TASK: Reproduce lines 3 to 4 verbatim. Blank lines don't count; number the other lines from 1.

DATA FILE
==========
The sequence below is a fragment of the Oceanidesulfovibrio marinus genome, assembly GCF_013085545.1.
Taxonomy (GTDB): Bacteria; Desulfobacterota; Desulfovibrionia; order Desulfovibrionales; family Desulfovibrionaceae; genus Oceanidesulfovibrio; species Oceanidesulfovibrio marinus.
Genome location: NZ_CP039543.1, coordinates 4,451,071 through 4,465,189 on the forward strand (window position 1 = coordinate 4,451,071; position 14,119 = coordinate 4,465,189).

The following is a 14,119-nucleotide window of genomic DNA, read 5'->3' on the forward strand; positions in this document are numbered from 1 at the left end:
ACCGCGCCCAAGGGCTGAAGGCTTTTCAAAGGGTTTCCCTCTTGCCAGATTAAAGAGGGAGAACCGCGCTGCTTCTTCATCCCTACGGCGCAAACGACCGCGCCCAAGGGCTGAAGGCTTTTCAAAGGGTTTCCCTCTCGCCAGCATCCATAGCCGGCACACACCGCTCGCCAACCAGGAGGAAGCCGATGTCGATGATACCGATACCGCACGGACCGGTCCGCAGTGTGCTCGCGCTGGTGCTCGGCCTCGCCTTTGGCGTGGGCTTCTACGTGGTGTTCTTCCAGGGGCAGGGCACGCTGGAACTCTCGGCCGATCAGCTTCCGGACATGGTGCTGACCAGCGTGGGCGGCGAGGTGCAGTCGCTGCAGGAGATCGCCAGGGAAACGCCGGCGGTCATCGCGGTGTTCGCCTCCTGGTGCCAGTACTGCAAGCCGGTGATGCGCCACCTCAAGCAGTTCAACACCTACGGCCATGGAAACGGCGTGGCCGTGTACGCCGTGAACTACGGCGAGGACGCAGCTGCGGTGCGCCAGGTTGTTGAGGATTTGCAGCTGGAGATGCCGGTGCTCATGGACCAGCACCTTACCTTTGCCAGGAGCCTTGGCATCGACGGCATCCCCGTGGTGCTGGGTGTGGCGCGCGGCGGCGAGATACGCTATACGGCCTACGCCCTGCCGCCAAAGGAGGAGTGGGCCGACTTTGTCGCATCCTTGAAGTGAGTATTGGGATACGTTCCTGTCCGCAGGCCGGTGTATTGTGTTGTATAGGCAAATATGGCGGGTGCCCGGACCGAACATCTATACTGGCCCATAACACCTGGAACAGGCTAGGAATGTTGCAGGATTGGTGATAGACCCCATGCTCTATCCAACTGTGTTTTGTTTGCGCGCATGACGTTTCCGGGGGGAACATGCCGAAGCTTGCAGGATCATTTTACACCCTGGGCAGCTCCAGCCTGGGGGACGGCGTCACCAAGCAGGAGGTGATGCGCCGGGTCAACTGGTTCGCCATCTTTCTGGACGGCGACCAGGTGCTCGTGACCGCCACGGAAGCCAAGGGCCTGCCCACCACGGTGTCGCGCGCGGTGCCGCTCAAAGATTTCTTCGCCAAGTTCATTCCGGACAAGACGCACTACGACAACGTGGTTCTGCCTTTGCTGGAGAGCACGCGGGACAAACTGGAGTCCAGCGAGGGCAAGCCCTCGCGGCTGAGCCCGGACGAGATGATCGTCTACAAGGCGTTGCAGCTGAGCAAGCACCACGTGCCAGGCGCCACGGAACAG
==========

Genome location: NZ_CP039543.1, coordinates 4,451,071 through 4,465,189 on the forward strand (window position 1 = coordinate 4,451,071; position 14,119 = coordinate 4,465,189).

The following is a 14,119-nucleotide window of genomic DNA, read 5'->3' on the forward strand; positions in this document are numbered from 1 at the left end: